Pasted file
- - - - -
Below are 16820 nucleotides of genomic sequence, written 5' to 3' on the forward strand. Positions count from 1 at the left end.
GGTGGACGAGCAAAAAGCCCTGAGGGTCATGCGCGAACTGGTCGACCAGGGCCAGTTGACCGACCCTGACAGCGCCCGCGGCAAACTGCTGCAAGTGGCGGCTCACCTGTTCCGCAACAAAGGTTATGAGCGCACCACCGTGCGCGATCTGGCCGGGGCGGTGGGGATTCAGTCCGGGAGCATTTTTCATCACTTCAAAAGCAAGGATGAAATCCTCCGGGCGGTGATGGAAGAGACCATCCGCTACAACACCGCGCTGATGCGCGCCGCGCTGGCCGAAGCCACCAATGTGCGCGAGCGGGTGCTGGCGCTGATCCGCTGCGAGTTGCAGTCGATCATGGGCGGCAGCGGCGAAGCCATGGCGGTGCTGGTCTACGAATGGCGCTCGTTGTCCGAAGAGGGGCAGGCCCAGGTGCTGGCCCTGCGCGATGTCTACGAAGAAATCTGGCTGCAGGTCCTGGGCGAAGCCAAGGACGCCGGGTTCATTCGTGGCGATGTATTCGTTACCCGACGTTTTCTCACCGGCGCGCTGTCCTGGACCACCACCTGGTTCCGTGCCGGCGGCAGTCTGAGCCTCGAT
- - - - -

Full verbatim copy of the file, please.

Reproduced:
Below are 16820 nucleotides of genomic sequence, written 5' to 3' on the forward strand. Positions count from 1 at the left end.
GGTGGACGAGCAAAAAGCCCTGAGGGTCATGCGCGAACTGGTCGACCAGGGCCAGTTGACCGACCCTGACAGCGCCCGCGGCAAACTGCTGCAAGTGGCGGCTCACCTGTTCCGCAACAAAGGTTATGAGCGCACCACCGTGCGCGATCTGGCCGGGGCGGTGGGGATTCAGTCCGGGAGCATTTTTCATCACTTCAAAAGCAAGGATGAAATCCTCCGGGCGGTGATGGAAGAGACCATCCGCTACAACACCGCGCTGATGCGCGCCGCGCTGGCCGAAGCCACCAATGTGCGCGAGCGGGTGCTGGCGCTGATCCGCTGCGAGTTGCAGTCGATCATGGGCGGCAGCGGCGAAGCCATGGCGGTGCTGGTCTACGAATGGCGCTCGTTGTCCGAAGAGGGGCAGGCCCAGGTGCTGGCCCTGCGCGATGTCTACGAAGAAATCTGGCTGCAGGTCCTGGGCGAAGCCAAGGACGCCGGGTTCATTCGTGGCGATGTATTCGTTACCCGACGTTTTCTCACCGGCGCGCTGTCCTGGACCACCACCTGGTTCCGTGCCGGCGGCAGTCTGAGCCTCGAT